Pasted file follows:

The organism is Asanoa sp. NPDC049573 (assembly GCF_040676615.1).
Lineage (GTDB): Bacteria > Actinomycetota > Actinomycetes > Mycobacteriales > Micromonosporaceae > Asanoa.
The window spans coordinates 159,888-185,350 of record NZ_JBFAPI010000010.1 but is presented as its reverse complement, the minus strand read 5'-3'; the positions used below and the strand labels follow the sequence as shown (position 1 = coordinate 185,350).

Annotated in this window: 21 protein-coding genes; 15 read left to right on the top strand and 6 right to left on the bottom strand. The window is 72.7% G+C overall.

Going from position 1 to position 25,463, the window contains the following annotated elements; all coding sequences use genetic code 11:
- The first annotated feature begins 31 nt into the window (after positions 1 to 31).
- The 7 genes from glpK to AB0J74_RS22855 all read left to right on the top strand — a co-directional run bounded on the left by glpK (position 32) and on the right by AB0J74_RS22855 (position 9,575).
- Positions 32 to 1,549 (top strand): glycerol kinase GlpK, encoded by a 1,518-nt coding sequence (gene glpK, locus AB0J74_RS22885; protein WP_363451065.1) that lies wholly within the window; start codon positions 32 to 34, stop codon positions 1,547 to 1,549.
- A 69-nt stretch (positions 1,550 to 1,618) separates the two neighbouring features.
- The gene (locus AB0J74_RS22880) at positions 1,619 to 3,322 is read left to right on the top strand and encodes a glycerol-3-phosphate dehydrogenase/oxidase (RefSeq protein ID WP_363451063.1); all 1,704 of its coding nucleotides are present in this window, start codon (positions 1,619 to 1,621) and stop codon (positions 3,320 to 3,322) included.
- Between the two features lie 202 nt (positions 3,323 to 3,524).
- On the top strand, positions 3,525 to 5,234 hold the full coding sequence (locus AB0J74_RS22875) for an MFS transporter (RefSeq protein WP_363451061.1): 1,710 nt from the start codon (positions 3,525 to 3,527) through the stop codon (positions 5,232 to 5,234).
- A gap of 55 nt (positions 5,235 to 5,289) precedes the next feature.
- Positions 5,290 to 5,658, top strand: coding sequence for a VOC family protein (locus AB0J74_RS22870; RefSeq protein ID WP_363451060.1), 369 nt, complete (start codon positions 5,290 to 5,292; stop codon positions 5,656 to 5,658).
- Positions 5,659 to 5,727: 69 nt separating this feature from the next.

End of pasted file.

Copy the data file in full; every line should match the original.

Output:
The organism is Asanoa sp. NPDC049573 (assembly GCF_040676615.1).
Lineage (GTDB): Bacteria > Actinomycetota > Actinomycetes > Mycobacteriales > Micromonosporaceae > Asanoa.
The window spans coordinates 159,888-185,350 of record NZ_JBFAPI010000010.1 but is presented as its reverse complement, the minus strand read 5'-3'; the positions used below and the strand labels follow the sequence as shown (position 1 = coordinate 185,350).

Annotated in this window: 21 protein-coding genes; 15 read left to right on the top strand and 6 right to left on the bottom strand. The window is 72.7% G+C overall.

Going from position 1 to position 25,463, the window contains the following annotated elements; all coding sequences use genetic code 11:
- The first annotated feature begins 31 nt into the window (after positions 1 to 31).
- The 7 genes from glpK to AB0J74_RS22855 all read left to right on the top strand — a co-directional run bounded on the left by glpK (position 32) and on the right by AB0J74_RS22855 (position 9,575).
- Positions 32 to 1,549 (top strand): glycerol kinase GlpK, encoded by a 1,518-nt coding sequence (gene glpK, locus AB0J74_RS22885; protein WP_363451065.1) that lies wholly within the window; start codon positions 32 to 34, stop codon positions 1,547 to 1,549.
- A 69-nt stretch (positions 1,550 to 1,618) separates the two neighbouring features.
- The gene (locus AB0J74_RS22880) at positions 1,619 to 3,322 is read left to right on the top strand and encodes a glycerol-3-phosphate dehydrogenase/oxidase (RefSeq protein ID WP_363451063.1); all 1,704 of its coding nucleotides are present in this window, start codon (positions 1,619 to 1,621) and stop codon (positions 3,320 to 3,322) included.
- Between the two features lie 202 nt (positions 3,323 to 3,524).
- On the top strand, positions 3,525 to 5,234 hold the full coding sequence (locus AB0J74_RS22875) for an MFS transporter (RefSeq protein WP_363451061.1): 1,710 nt from the start codon (positions 3,525 to 3,527) through the stop codon (positions 5,232 to 5,234).
- A gap of 55 nt (positions 5,235 to 5,289) precedes the next feature.
- Positions 5,290 to 5,658, top strand: coding sequence for a VOC family protein (locus AB0J74_RS22870; RefSeq protein ID WP_363451060.1), 369 nt, complete (start codon positions 5,290 to 5,292; stop codon positions 5,656 to 5,658).
- Positions 5,659 to 5,727: 69 nt separating this feature from the next.